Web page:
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Eighteenth Century English Jewry Through Foreign Eyes, 1730-1830

Dr. J. Rumney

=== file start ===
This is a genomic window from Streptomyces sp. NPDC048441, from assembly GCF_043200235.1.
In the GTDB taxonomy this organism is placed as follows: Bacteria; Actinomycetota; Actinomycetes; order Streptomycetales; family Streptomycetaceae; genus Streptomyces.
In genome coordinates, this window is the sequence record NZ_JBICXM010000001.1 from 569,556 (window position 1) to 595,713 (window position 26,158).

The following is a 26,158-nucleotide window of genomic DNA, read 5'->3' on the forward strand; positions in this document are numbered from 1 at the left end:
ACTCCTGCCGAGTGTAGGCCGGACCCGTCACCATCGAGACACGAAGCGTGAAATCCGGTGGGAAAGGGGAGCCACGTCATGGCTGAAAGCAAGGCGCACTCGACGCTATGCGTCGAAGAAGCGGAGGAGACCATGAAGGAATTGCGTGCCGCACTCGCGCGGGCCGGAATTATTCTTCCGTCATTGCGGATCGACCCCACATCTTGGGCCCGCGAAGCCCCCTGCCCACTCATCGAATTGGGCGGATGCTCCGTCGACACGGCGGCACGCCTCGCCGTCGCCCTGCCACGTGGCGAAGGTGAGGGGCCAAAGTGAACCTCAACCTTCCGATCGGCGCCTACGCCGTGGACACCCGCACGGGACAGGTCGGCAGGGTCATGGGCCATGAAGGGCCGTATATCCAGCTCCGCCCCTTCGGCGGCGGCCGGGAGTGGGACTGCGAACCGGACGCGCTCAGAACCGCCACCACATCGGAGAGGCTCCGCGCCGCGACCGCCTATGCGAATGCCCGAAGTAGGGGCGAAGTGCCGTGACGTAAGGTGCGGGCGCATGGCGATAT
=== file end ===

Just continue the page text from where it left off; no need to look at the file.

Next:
<plain_text><page sequence="1">323 Anglo-Jewry as seen through Foreign Eyes (1730-1830) By J. Rtjmney, B.Sc, D.Phil. A Paper read before the Jewish Historical Society of England. November 17, 1930. We are indebted to many foreign travellers who visited England not only for valuable information on the life and manners of the English people, but incidentally for fascinating glimpses into the growth and development between 1730 and 1830 of the Anglo-Jewish community. Continuously from the end of the seventeenth century there had been an increasing influx into England of Jewish immigrants from Holland, Germany and Poland. Synagogues sprang up and the growing community began to assume a definite shape with definite characteristics. But in general this growth passed unheeded and unobserved, by contemporary English historians. Barring the Naturali? zation controversy of 1753, English observers tell us very little about the Jews. Eor information about them we have to go to the traveller and visitor, who unlike the natives of a country, are not unobservant of ordinary happenings in their midst. The traveller liked to spy and ferret out curious items of information for his memoirs or letters. He went into the synagogue, and argued with Jews about their religion. He wanted to know what their businesses were, and how they were treated. He noticed their distinctive dress, language and occupations. And scattered in his memoirs, diaries and journals, he has left us some intimate glimpses often more valuable than laborious description, for the understanding of the Jewish community. In the following essay an attempt will be made to reconstruct certain aspects of this newly developed community from the records and memoranda of foreign travellers through England. The accounts</page><page sequence="2">324 ENGLISH JEWRY of German, French, Portuguese, Spanish, Dutch and American travellers were examined and utilised. As it was desired to give the views of non-Jews, the records of Jewish travellers through England, of whom there were a number during this period, have not been embodied in this paper. These alone would constitute an interesting essay. It was of some interest to discover that eminent visitors such as Voltaire, Rousseau, Chateaubriand and Madame Roland who had stayed in England, make no mention of the Jews in this country, although Voltaire has some pungent remarks on Jews in general. Perhaps they were not interested in them or had no occasion to meet them. In any case, though philosophers make penetrating psycholo? gical analyses into the nature and character of a people, rarely do they give us simple and honest descriptions of their stay in a country. For such descriptions born of idle curiosity we go to ordinary visitors. We have included among them two pseudo-travellers, both English? men who wrote, however, as Spaniards. Southey wrote his Letters from England in 1807 under the pseudonym of Don Manuel Alvarez Espriella, and that amiable young man, Cochrane, wrote A Tour through Great Britain and Ireland in 1829 under the name of Juan de Vega. Both endeavoured to see this country through foreign eyes and both have interesting remarks to make about the Jews in England. In the midst of their activities a number of our foreign visitors made a point of visiting the synagogue and describing it. In 1730, Gonzales1 a merchant from Lisbon writes : " The Jews' synagogues are in Dukes' Place, where and in what neighbourhood many of that religion inhabit. The synagogue stands east and west as Christian churches generally do : the great door is on the west within which is a long desk upon an ascent raised above the floor, from whence the law is read. The east part of the synagogue also is railed in, and the places where the women sit, inclosed with lattices : the men sit on benches with backs to them running east and west: and there are abundance of fine branches for candles besides lamps, especially in that belonging to the Portuguese." 1 Don Manuel Gonzales, A Voyage to England and Scotland : Translated from the Portuguese : in Pinkerton's Travels, vol. ii. p. 49.</page><page sequence="3">THROUGH FOREIGN EYES, 1730-1830. 325 In the previous year, Saussure2 a Swiss visitor, whose picture of England in the reign of George I. and George II. is extremely interesting, visited the Dutch synagogue and remarked " that the women do not mix with the men, but that they stood in a sort of shut-off gallery. The men covered their heads with a piece of silken stuff or veil, the Rabbi's veil being black, as also their cloaks and garments." He was lucky to witness a circumcision, and he gives a sprightly and amusing description of the scene such as only a French? man could give. That charming Blue-Stocking, Madame du Bocage,3 informs us in 1750, that she went, following a Quakers' meeting, to the synagogue " whence the frightful cries of the Hebrew prayers made us fly with all speed." No wonder after a Quakers' meeting ! Some fifteen years later, Grosely4 a visitor from France, visited the Spanish synagogue and wrote as follows : " The psalmody of the English synagogue surprised me, by the sweetness as well as the agreeable simplicity of its modulation. My astonishment was caused by a comparison of this symphony, with the vociferation of the German synagogue, and even with the Church music which I had heard in England." In 1776, Curwen,5 an American refugee in England, paying a visit to the synagogue was told by a master " that the common people cannot read the Pentateuch without points, although it contains only alpha? betic characters; that the points were invented about the time of Christ in the reign of Tiberius and that they are necessary to ascertain the sense, which, in many places, would be wholly unintelligible with? out them, and that it would cost six months of study to understand the language to follow them in their prayers." About the same time the Frenchman Lacombe6 tells us the Jews had " a very fine syna? gogue near the Tower of London, and two others a mile and a half 2 M. Cesar de Saussure, A Foreign View of England in the Reigns of George I. and George II. Translated from the French, London, 1902, p. 328. 3 Madame du Bocage. Letters concerning England: from the French, 1750, p. 45. 4 M. Grosely, A Tour to London in 1765 ; from the French, 1772, vol. i. p. 363. 5 S. Curwen, Journal and Letters of an American Refugee in England, 1775-84, London, 1842. 6 M. Lacombe, Observations sur Londres et ses environs, London, 1777, pp. 44-5.</page><page sequence="4">326 ENGLISH JEWRY away where these unfortunate Israelites offer to the God of Mercy their praises and prayers." Some years later, F. A. Wendeborn,7 the pastor of the German Chapel in Ludgate Hill, who stayed in England a considerable time, wrote that the Portuguese Jews " have but one synagogue in London in Heneage Lane, near St. Mary Axe, which has a Rabbi and an assistant Rabbi. Besides, the Portuguese Jews have a kind of academy, or college where about twenty young students are instructed in Rabbinical learning. The Rabbi of the synagogue is the head, and has several under-masters to assist him." "I have reason to think," Wendeborn continues, "that among the Portuguese Jews more learning is to be found than among the others. Even the pronunciation of the Hebrew in the Portuguese synagogue is at least in my ears more pleasing than in the German, though I am myself accustomed to the latter." This is only one point of differ? ence between the Portuguese and the German Jews. As we shall see later on, in every point of comparison, the poor Ashkenazim were classed as inferior to the Sephardim. The Ashkenazim being poor and dirty, it was natural to regard them as immoral and dishonest. Not one visitor or traveller has anything nice to say of these Polish, Dutch and German Jews. Nevertheless, as Wendeborn tells us, " they have three synagogues in London. One is in Dukes' Place near Aldgate, the second in Church Row, Fenchurch Street, and the third in Leaden hall Street." Both sections of the community, we are told, " are Rabbinists who receive the Talmud ; no Karaites are to be found in England." In 1804, according to Ferri de St. Constant,8 there were in London three synagogues and two cemeteries. There were another two by that time unknown to St. Constant, so rapidly had the Jewish community grown. Two Americans who evidently disliked the Jews saw them on the Sabbath. This is Professor Silliman's9 impression in 1805 : " It was the Sabbath of the Jews. This despised people form a consider? able part of the crowd in the streets. Most of the graver men wear 7 G. F. A. Wendeborn, A View of England Towards the Close of the Eighteenth Century; from the German by the author himself, 1791, vol. ii. pp. 467-71. 8 Ferri de St. Constant, Londres et les Anglais, Paris, 1804, vol. iv. 9 B. Silliman, A Journal of Travels in England, Holland and Scotland in 1805 and 1806, vol. i. p. 133.</page><page sequence="5">THROUGH FOREIGN EYES, 1730-1830. 327 their beards at full length, and some among them, distinguished by full robes, were said to be Rabbis." Ballard,10 a young Boston merchant, writes ten years later as follows : "It being the Jewish Sabbath, I was induced to visit the synagogue, near Duke Street, the residence exclusively of these Shylocks. The church is a neat edifice. It is lighted with seven chandeliers, the pulpit or desk stand being in the centre : at the end is an altar or holy of holies towards which they turn their faces and bow, while repeating their prayers. The men sit with their hats on. The women are in a screened gallery apart from the men ! The service was chanted in Hebrew, the congregation joining at times, in a din most horrible. I came away disgusted with the little rever? ence they seemed to pay to that Being who pronounced them His chosen people." Some of our visitors were fortunate to have conversations with Jews, that are interesting for revealing not only the Jewish attitude, but the questioner himself. " Why then do you continue to make a separate body \ " Grosely11 asked a Jew, 165 years ago. "Is it necessary for us," answered the Jew, " to go to those who are advancing apace towards us ; and who will soon come up to us : besides, in such a change, every individual exposes himself to contempt, both of those who profess the religion which he forsakes, and the followers of that which he embraces." The conversation then turned on the Messiah, with reference perhaps to the pseudo-Messiahs that were always arising. " I then asked him what was their way of thinking with reference to the Messiah, whether they still waited for his coming ? and whether, upon his arrival at Jerusalem, all the Jews whom he saw would quit England, their houses, their commerce, wives and children, to go over to Syria to join him." This was the sensible answer of the Jew : " They will wait till the report of his coming is confirmed ; till then the people of sense will let those, who have nothing to lose, run after him as fast as they think proper." A hundred years ago Juan de Vega12 had similar conversations 10 Jos. Ballard, England in 1815. Published in 1913, pp. 128-29. 11 Grosely, I.e. 12 Juan de Vega (Cochrane), Journal of a Tour through Great Britain and Ireland, 1828-1829, London, 1830, vol. ii. p. 77 ff.</page><page sequence="6">328 ENGLISH JEWRY with a clever Jew. " ' Pray,' said I, 6 do persons of yonr persuasion in anticipation of eternal bliss in the time to come place reliance on any mediator, to lessen the sins which they have committed, after the manner we do in our saviour.' ' No,' he replied rather indignantly at the idea, ' we suffer for ourselves, and would not allow another to suffer for us. We have a prophet called Moses, but I don't place my trust in him for salvation. It is to my own conduct, that I look for reward. If good, God will reward me, and if bad, punish me : for I have the power of discerning right from wrong, and if I do wrong and know it to be so, I deserve to be punished.' ' Do you ever think of recovering Jerusalem, and becoming a distinct nation ? ' ' We do expect it,' said he, i and wish it: there is a continual correspond? ence on the subject kept up between us and the priests in Jerusalem.' ' By what means,' ? I asked. ' When we become sufficiently rich, we will raise powerful armies to recover it, but I hope it will never happen in my time, as the carnage and slaughter will be dreadful.' " Let us now leave the synagogue and go out into the wider world, or perhaps narrower world, of the Jewish quarter. The first thing that impressed our foreign visitors was the tremendous difference between the German and Portuguese Jews. They not only had, as we have seen, their own synagogues but their dress, speech and manners were different. These differences were very pronounced two hundred years ago : the Spanish and German Jews almost formed two distinct nations. In 1765 we are told that the Sephardim " behave with all the pride of Spaniards to the German Jews whom they look upon as vile remains of the tribe of Benjamin. W7ith regard to themselves they affirm that they are descended from the tribes which Nebuchadnezzar had transplanted to the banks of the Euphrates ; the Arabian Caliphs becoming masters of Asia, extended their conquests by degrees to Spain, where several Jewish families came to establish houses of commerce, and where they multiplied to such a degree, that, if we may believe them, all the families both in Spain and Portugal most distinguished both for noble births, or for opulence are of Jewish. extraction."13 Lacombe14 informs us that " the Spanish and Portu? guese Jews settled in London are rich and distinguished." " The Grosely, l.c. 14 I.e.</page><page sequence="7">THROUGH FOREIGN EYES, 1730-1830. 329 Jews in London," writes Wendeborn,15 " may be divided into two classes, the German and Portuguese Jews, of which the latter is by far the smallest. In the former class are included those who came from the Netherlands, Germany, Poland and from the North. The Portuguese, whose number may be about 4,000, consist of such as come from Portugal, Spain, Italy, France, Barbary and the Levant. . . . Comparatively speaking, the moral character and the manners of the Portuguese are much superior to those of the German Jews ; they are richer and more fond of cleanliness than the latter; these wear their beards which the others do not, who, therefore, have not so much of that Jewish appearance which otherwise is so easily observed." " We are astonished," writes Von Archenholtz16 in 1780, " at the difference between the Portuguese and the German Jews established in this island. Dress, language, manners, cleanliness dis? tinguish them much to the advantage of the former, who have little to distinguish them from Christians. That difference is discernible even in their public worship and prejudices : the physiognomy is the only thing they have in common." In 1814 Ferri de St. Constant,17 an Italian visitor writing in French, noticed that " in general the Portuguese Jews are different from the others in that they are much more honest. They do not associate with the German Jews although they are likewise Rabbinists." The Sephardim being richer, cleaner and more like Englishmen were in general treated better than their poor co-religionists. From a study of our travellers' impressions, it can hardly be doubted that the treatment accorded to Jews became more brutal as they became more numerous, and especially when the destitute and uncouth Ashkenazi elements entered the country. Thus, at the beginning of our period they were treated well. We are told in 1729, that " com? merce is considered England's strength, and care has been taken not to drive away anyone who contributes to build it up. Jews are there? fore protected by laws, and even granted certain privileges. They are not forced to bear a distinctive mark as is the case in many countries : if you see Jews wearing beards you will know that they 15 I.e. 16 J. W. von Archenholtz, A Picture of England, 1790, pp. 177 ff.; from the German. 17 I.e.</page><page sequence="8">330 ENGLISH JEWRY are Rabbis, or newcomers to this country." " Since their being restored in England by Cromwell," Grosely18 informs us, " the Jews dispersed through the different classes of commerce, share public offices with other merchants, amongst whom they distinguish themselves by sentiments and punctuality in their dealings from which those of their persuasion think themselves dispensed, in countries where the name of Jew is a mark of ignominy and reproach." By 1782 these generous sentiments had disappeared. Moritz,19 a German visitor writes, " antipathy and prejudice against Jews I have noticed to be far more common here than it is even with us, who certainly are not partial to them." He was assured by an Englishman that " the present race of Jews were all descended from those in the Bible and were damned to eternity." He narrates the following story: "In Kensington where we stopped, a Jew applied for a place along with us in the coach, but, as there was no seat vacant in the inside, he would not ride on the outside ; which seemed not quite to please my travelling companions. They could not help thinking it was somewhat pre? posterous, that a Jew should be ashamed to ride on the outside, or any side or in any way, since, as they added, he was nothing more than a Jew." Von Archenholtz20 in 1797 refers to the Ashkenazim in London as " offscourings of humanity " and as " a troop of banditti." He could not possibly have used milder terms when we recollect that he was an officer in the Prussian army. And truly the ways of Provi? dence are marvellous when we read what Silliman21 says: "in the reproaches and ridicule everywhere poured upon the Jews, we observe a living and striking fulfilment of the prophecy of their great legis? lators, that they should become an astonishment and a byword among all nations." Don Manuel Alvarez Espriella (Southey)22 recounts: " At one of the public schools here, the boys on Easter Sunday, rush out of the Chapel after prayers singing : He is risen, He is risen All the Jews must go to prison. 18 I.e. 19 C. P. Moritz, Travels Chiefly on Foot through England in 1782. A reprint of the translation of 1795 ; from the German ; Ed. P. E. Mathieson, 1926, p. 103. 20 I.e. 21 I.e. 22 Letters from England in 1807. Second Ed., 1808, p. 148 ff.</page><page sequence="9">THROUGH FOREIGN EYES, 1730-1830. 331 One day some of the boys cut the straps of a Jew's box, and all his ginger-bread fell into the street. Complaint was made to the master, and, when he questioned the culprits what they could say in their defence, one of them stepped forward and said, ' Why Sir, did they not crucify our Lord ? ' " Southey nevertheless, is of the opinion that the Jews enjoy unbounded liberty in England, and adduces as proof this incident: "A farce was brought out another time called ' The Jew Boy' and the fraternity knowing that it was impossible to present their class favourably, assembled in great numbers and actually damned the piece. This single fact is sufficient to prove that the liberty which they enjoy is unbounded." From 1770 onwards, Jews could be treated very savagely, as we learn from the Francis Place manuscripts in the British Museum: "It was thought good sport to maltreat them, and they were often most barbarously used even in the principal streets. This treatment intensified after the notorious Chelsea murder in 1771. As the murderers it seems, all wore beards, and as their persons were not unknown, every Jew was in public opinion implicated ; the prejudice, ill-will and brutal conduct this brought upon the Jews, even after the criminals had been tried and punished, did not cease for many years. ' Go to Chelsea,' was a common exclamation. When a Jew was seen in the streets, it was often the signal of assault. I have seen many Jews hooted and hunted, kicked, cuffed, pulled by the beard, and spat upon, and so barbarously assaulted in the streets without any protection from the passers-by or the police, as seems impossible to have existed at any time. Dogs could not then be used in the streets in the manner in which Jews were treated." In this connexion the following item of information from the Times of January 31, 1811, is illustrative : " The following ludicrous circumstance occurred on Tuesday week at Bristol. A couple of Jews being apprehended in the act of stealing several articles from the stables of the White Hart Inn, were hauled into the yard by two stout fellows, whither the whole fraternity of the currycomb were immediately summoned. The long beards of these disciples were then stuck together with pitch (their hands being previously tied behind them) and, whilst thus face to face, a profusion of snuff mixed with hellibore was adminis? tered, which caused them to sneeze in such a manner, that by the frequent and violent bobbing of noses one against the other, a copious</page><page sequence="10">332 ENGLISH JEWRY stream of blood issued from either nostril, whilst the engaged culprits were kicking and capering about in all directions." Our sources contain very little information regarding the number of Jews in England, and when estimates are given they are probably based on the calculations of others. In 1730, the Jewish population in England was about 6,000. According to Lacombe, " no less than two thousand Jewish families had settled in England from Spain between 1720 and 1745." According to Wendeborn,23 in 1791 the total number of Jews was no more than 12,000 and of these, 11,000 resided in London, the remainder being distributed in Falmouth, Plymouth, Portsmouth, Exeter, Chatham and Liverpool. Portuguese Jews amounted to 4,000 and lived only in London. This estimate is probably too low and Ferri de St. Constant24 is nearer the mark when he suggests more than 20,000. In 1830 there were probably 27-30,000 Jews living in England. Thus in one century, from 1730 to 1830, the Jewish population had quintupled, this rapid growth being mainly due to immigration. In the century following, the rate of growth was twice as fast, the 30,000 Jews having grown to over 300,000. Immigration was again the chief factor. As the population increased, it became more diversified, and different occupations arose. At the beginning of our period, most of the Jews were merchants, some of whom, as we learn from Saussure, being extremely wealthy.25 Gonzales26 has an interesting map of the Royal Exchange showing the location of Jew's Walk where the Jewish merchants and brokers congregated and made their fortunes. As early as 1725, it struck Defoe, in his " Tour thro' London," how the wealthy Jews particularly fixed upon Highgate for their country retreats. " Their wealth," writes Grosely, " makes part of the capital of a nation, and they contribute to its splendours."27 In 1791, we get a different picture. We are told by Wendeborn that " Jews here support themselves by some sort of traffic as they do in all other countries, though they have people of almost every profession among them. The German Jews of the better class are engaged in negotiating bills of exchange, and those of the poorer wander through the streets of London, which they fill with noise in calling for old clothes, which 23 Ix. 24 Ix. 25 Ix. 26 Ix. 27 Ix.</page><page sequence="11">THROUGH FOREIGN EYES, 1730-1830. 333 they buy up and mostly send abroad."28 Again the distinction between the German and Portuguese Jews is stressed. " The praise which is due to the generosity of the Portuguese relative to their manners and morals cannot be bestowed upon the majority of the German Jews. They are sticklers for their old tenets and usages; but they allow themselves great liberties in regard to their morals. I believe few burglaries, robberies, and false coinages are committed in which some of them are not, in one shape or another, concerned. They steal not only themselves, but assist Christian thieves by receiving their stolen goods, and buying them at a very reasonable price. In Dukes' Place, where hardly any but Jews live, during the whole night furnaces are ready to melt the stolen silver and gold, as soon as the thieves bring it, that it may be rendered undistinguishable before daylight." We are also told that " the Portuguese take care to maintain their poor ; and though the German Jews do likewise make some provision for others, yet some of them, particularly Jewesses, are frequently seen begging in the streets." The strictures on the honesty of the Jews become so frequent that one begins to suspect that they were arrived at not by first hand information. It is an interesting fact that whilst many of our visitors went to the synagogue and were curious about the Jew's religion, few made any attempt to examine and understand the social life of the Jew. On this topic they merrily copy each other. Both Von Archenholtz and Ferri de St. Constant follow Wendeborn very closely, and seem to have made good use of Colquhoun's Police of the Metropolis. It can hardly be doubted that the dishonesty of the Jews is exaggerated. Says Von Archenholtz, " all the children of Israel who are obliged to quit Germany and Holland take refuge in England, where they live by cheating and nocturnal rapine, and if they do not steal themselves, they aid the thief in con? cealing and vending the stolen goods. Thus, they are so much abhorred by the English that the honesty of the Portuguese cannot obliterate the unfavourable impression which this troop of banditti has made on them." A similar opinion is expressed by Goede,29 who, it is evident, 28 F. A. Wendeborn, Ix. 29 C. A. G. Goede, A Foreigner's Opinion of England ; Trans, from the original German by Thomas Home, 1821. 3 vols. See vol. ii. p. 116. z</page><page sequence="12">334 ENGLISH JEWRY did not like " rascally German Jews." Ferri de St. Constant writes in the same vein, and repeats the mystery of the all-night furnace in Dukes' Place. He points out, and this was probably right, that the number of poor is so large that it is impossible to give relief to all: and some therefore are driven to a dishonest life. He writes : " philanthropic writers have frequently urged the necessity of Jews learning trades, of sending their children to schools and of setting up a fund to establish all necessary reforms. Why should we not take care of them ? writes one. Even the most dishonest Jew has in common with humanity an innate principle of justice which needs only to be developed and put in action for it to become the guide to his conduct." He is referring no doubt to Joshua Van Oven's letters to Colquhoun published in 1802. There are a number of references to what was then known as Jew-Bail, that is, the practice of Jews fraudulently offering themselves as security. " I was witness," recounts Von Archenholtz, " of a very singular scene between Lord Mansfield and a German Jew who appeared at his Bar all in rags. This fellow came with great effrontery to offer himself as security for ?300. Lord Mansfield expressed some doubt as to the pecuniary circumstances of this surety ; but the Jew, taking from his pockets several bank bills, asked his Lordship in a sarcastic manner if he knew that money. Lord Mansfield was silent and the security accepted. It is more than probable that some of the rich Jews who were present, had slipped the notes into his hands to serve the particular purpose." St. Constant also refers to this practice. Another criminal offence of the Jews was the uttering of false coin. Meister,30 in passing through Newgate in 1799, saw " a young Jewess of most interesting appearance, and was told that she had solicited to be shut up in this doleful situation, that she might afford comfort to her father who was to suffer for coining during the short time he had to live." Jewish old clothes men being very common at that time, it is very interesting to get two pictures of " Rag Fair "30a where all the old 30 Henry Meister, Letters Written During a Residence in England, 1799 ; Translated from the French. 30a Alias " Hog Lane," used to run from Royal Mint Street, Minories, to Cable Street, E. For this information, I am indebted to Mr. Wilfred S. Samuel.</page><page sequence="13">THROUGH FOREIGN EYES, 1730-1830. 335 clothes were exchanged. " As I was going to the London Docks this evening with some companions we passed through a great crowd of dirty ragged people, to the number of some hundreds. They appeared to be very busy in displaying and examining the old clothes which they were pulling out from bags. This, I was informed, was Rag Fair. It is held here every evening for the sale of old clothes, which are collected all over London, principally by Jews who go about with bags on their shoulders crying, with a peculiarly harsh guttural sound, c clothes, clothes, old clothes.' You will meet them in every street and alley in London, and, at evening, they repair to Wapping, where a grand display is made of every species of apparel, in every stage of decay." Thus wrote Silliman in 1805. Ballard visited it ten years later and was highly amused. " Just before we got there," he writes, " we were pestered with Jews in front of their shops who gave us pressing invitations of ' plesh to valk in Shur, and puy a shecond hand coat shust as coot as new.' " He also saw " a party of sailors having the American flag displayed in honour of Independence Day. They were headed by a Jew playing on a hand organ. Each one had his girl with him, and the procession was closed by two large negroes each with a white girl under his arm." Some years later Juan de Vega went to Monmouth Street to forage for a jacket and cloak, and this is his account of the expedition. " I was very soon invited by a Jew to ' walk in.' " " One has only to pause for an instant in front of any old clothes establishment, when the anticipating Israelite, like a spider in his web, will instantly dart upon his prey. . . . ' Got any old clothes to sell, Sir ? Give the full value for them, Sir; pray valk in, Sir; my articles is very cheap and goot.' " (Vol. i. p. 15.) Here is Southey's account of their social and economic conditions in 1807. " Some of their lower orders let their beards grow, and wear a sort of black tunic with a girdle ; the chief ostensible trade is in old clothes but they deal also in stolen goods, and not infrequently in coining. A race of Hebrew lads, who infest you in the streets with oranges and red slippers or tempt schoolboys to dip in a bag for ginger? bread nuts, are the great agents in uttering base silver; when it is worn too bare to circulate any longer, they buy it up at a low price, whiten the brass again and again, and send it abroad. You meet</page><page sequence="14">336 ENGLISH JEWRY Jew pedlars everywhere travelling with boxes of haberdashery at their back, cuckoo-clocks, sealing wax, quills, weather glasses, green spectacles, clumsy figures in plaster of Paris which you see over the chimney of an ale-house parlour in the country, or miserable prints of the King and Queen, the four seasons, the cardinal virtues, the last naval victory, the prodigal son and such like objects ; even the Nativity and Crucifixion, but when they meet with a likely chapman, they provide others of the most obscene and mischievous kind. Any? thing for money in contempt of their own law as well as the law of the country?the pork butchers are commonly Jews. . . . Some few of the wealthiest merchants are of this persuasion. You meet with more among the middle orders of tradesmen except sometimes as silversmiths, or watchmakers ; ordinary profits do not content them. Hence they are stock jobbers and the business of stockbroking is very much in their hands." By 1830, Jewish pedlars were to be met in every part of the country and Juan de Vega met quite a number of them in Bath, Bristol, Pontypool and the villages of Wales. He asked one why so many of his persuasion walk about the streets crying " old clothes," yet manage to get a livelihood by it. " 'Tis but a scanty one indeed," was the answer, " and there are many I assure you who are half starving. They follow this calling because they are brought up to no particular trade. They do beg sometimes but never of Christians, and as soon as they can scrape up a shilling or two they buy scissors, or pencils, and, if they can get twopence or threepence a day, they prefer it to begging. . . ." On being asked if the Jews had aim-houses for their poor and superannuated, the pedlar answered that they had none, " but those persons who are so old as to be unable to work, and with? out money, go to the priests and state their distress. . . . They get a weekly allowance from ten to twelve shillings a week out of a fund supported by voluntary contributions." We are told that Rothschild always gives an annual donation of ?5,000, and that the rest of the family also contribute handsomely. As we shall see later, our foreign visitors have left us with two excellent miniature sketches of Rothschild. But let us first deal with the lesser men our travellers met. These were not as many as one expected and it was surprising to find that so few Anglo-Jewish</page><page sequence="15">THROUGH FOREIGN EYES, 1730-1830. 337 characters appear in their records. In 1761 Count Kielmansegge31 travelled over from Holland with a number of Portuguese Jews from Amsterdam, one of whom was Cappadocci, whom he designates as " a real epicure." The reference is probably to the son of Aaron Cappa? docci who had a beautiful villa at Stanmore, Middlesex, and died in 1782, aged 105 years. On his arrival in London he dined with his banker, Joseph Solomon, who had " a very pretty dinner service of Japanese China, with his armour consisting of a lion with a woman's face, and the outstretched hands (des armes parlantes) for grasping." Casanova,32 of amorous fame, while in London called for an artist to engrave one of his mistresses. The artist was most likely the famous miniature painter, Jeremiah Meyer (b. 1753, d. 1789). Our visitors to England, with one exception, appear to know nothing of one feature of contemporary Jewish life which deserved attention. Jewish exponents of the fistic art were prominent in the latter half of the eighteenth century,?pugilists like Dan Mendoza, Aby Belasco and others being public heroes. Sophie de la Roche in her Diary recently published, makes the one reference when she reports that she observed a notice in a newspaper advertising a match between a Jew and a harness-maker in Epping Forest.33 Von Archenholtz furnishes us with an interesting account of Rabbi Falk. " There is of this nation a very extraordinary man, who for thirty years has been celebrated in cabbalistic annals. He is named Cain Chenul Falk, and is generally known under the name of Falkon. A Count de Ranzon, who died lately in the service of France, with the rank of field-marshall, affirms in his Memoire cabalistique, magique, etc., that he saw Falk at Brunswick at an estate belonging to his father, and, in the presence of many known persons, whom he names, calls to witness the truth of what he advances. Whether Falk made use of the methods practised by Schrofer in the same case I do not know. It is however certain, that Falk at present lived in London, without having ever assumed the character of a cabalist. He occupies a large 31 Count Frederick Kielmansegge, Diary of a Journey to England ; from the German, 1761-62. London, 1902. 32 Casanova in England, 1763-64. Ed. by H. Blackley, London, 1923. 33 Sophie in London, 1786. Being the Diary of Sophie de la Roche. Translated from the German with an introductory essay by Clare Williams, 1933.</page><page sequence="16">338 ENGLISH JEWRY house with a small number of domestics, carries on no trade, lives very soberly and gives liberally to the poor. When he goes abroad, which he does very seldom, he is always wrapped up in a great cloak, which suits his long white beard and his noble and interesting figure. ' He is at present upwards of seventy years of age. I will not here attempt to relate the many strange and incredible things which are told of this man. It is probable that Dr. Falkon is an able chemist, who has acquired some knowledge in that science which he does not choose to communicate. A few years ago a certain prince, very zealous in the search after the philosopher's stone, wanted to see him, and he called at his house but was refused admittance." Meister tells us of that " sagacious Israelite M. Ephraim of Berlin who was in Paris in a diplomatic character from the court of Prussia. Upon being roundly asked by one of our Jacobins whether he did not think that all Europe would imitate the French in their Revolution, he replied, ' I cannot certainly say, but it appears to me that people never have recourse to strong physic till they are well assured that they are sick.' " From Silliman and Ballard, we hear of the famous quack doctor Solomon of " Balm of Gilead " fame, and of his beautiful residence, Gilead House, outside Liverpool. And as late as 1829,34 we hear mention of Braham the famous operatic singer?but his voice, we are told, has only changed slightly with the passing of the years. Finally, we get two interesting thumbnail sketches of Rothschild. " I found him," writes the German Prince von Pueckler-Muskau, " in a very obscure looking place, and, making my way with some diffi? culty through the little court-yard, blocked by a waggon laden with bars of silver, I was introduced into the presence of the Grand Ally of the Holy Alliance. I found the Russian Consul in the act of paying his court. He is an acute, clever man, perfect in the part he has to play, and uniting the due respect with a becoming air of dignity. This was the more difficult because the very original aristocrat of the City did not stand much on ceremony. On my presenting the letter of credit, he remarked ironically that ' we were lucky people who could afford to travel about while he, the poor man, had such 34 Prince von Pueckler-Muskau, Tour of a German Prince : from the German, 1832, vol. iii. p. 62 ff.</page><page sequence="17">THROUGH FOREIGN EYES, 1730-1830. 339 a heavy burthen to bear.' He then broke out into bitter complaints that every poor devil who came to England had something or other to ask him, and, 4 yesterday,' said he, 4 here was a Russian begging of me ' (an expression which threw a bitter-sweet expression over the Consul's face) 4 and,' added he, 4 the Germans here don't give me a moment's peace.' . . . After this, the conversation took a political turn, and we both of course agreed that Europe could not subsist without him ; he modestly declined our compliment and said smiling, 4 Oh no, you are only jesting. I am but a servant whom people are pleased with because he manages their affairs so well, and to whom they let some crumbs fall as an acknowledgment.' " All this was spoken, the prince informs us, in English with a broad German accent, but the effect was in no way displeasing. We get another vivid picture of him from an American35 who, walking through the City, 44 was struck with the regal air of a man, who was leaning against one of the columns, with his face towards the courtyard giving audience to a crowd of suppliants. He was a very common looking person, with heavy features, flabby pendent lips, and a projected fish eye. His figure, which was stout, awkward and ungainly, was enveloped in the loose folds of an ample surtout. Yet there was something commanding in his air and manner, and the deferential respect which seemed voluntarily rendered him by those who approached him, showed that he was no ordinary person. 4 Who is that % ' was the natural question. 4 The King of the Jews,' was the reply. The persons crowding round him, were presenting bills of exchange. He would glance for a moment at a paper, return it, and with an affirmatory nod, turn to the next individual pressing forward for an audience. Two well-looking young men, with somewhat of an air of dandyism, stood beside him making memoranda to assist in the recollection of bargains regulating the whole Continental exchanges of the day. Even without this assistance he is said to be able to call to mind every bargain that he has made. Of these (the Jews), he may now be esteemed the King : unless indeed his title to assume royal honours should be disputed by our clever and facetious high priest who, not long since, conceived the prospect of uniting the scattered 35 An American in England, 1835, vol. ii. p. 25.</page><page sequence="18">340 ENGLISH JEWRY 1730-1830 tribes on tbe new Ararat of Lake Erie, and, robed like Melcbisedek of old, enacted such a delectable farce within the hearing of the roar of the Niagara." The reference is of course to Mordecai Manuel Noah's proclamation to establish a Jewish colony in Grand Island in the state of New York. The " delectable farce " seems to have borne fruit later when we think of the millions of Jews who now live in the United States. With Rothschild we can stop our peregrinations with our enter? taining foreign visitors. Certainly from their point of view, and that is the view that has been of interest to us,?a century's development from 1730 to 1830 shows no mean achievements when at its culmina? tion a Rothschild stands out. Nor from the view of Anglo-Jewry itself can that century's development be insignificant. For a wide and sound foundation was then laid, in numbers, wealth and learning, upon which the Jewish community in England to-day is firmly estab? lished.</page></plain_text>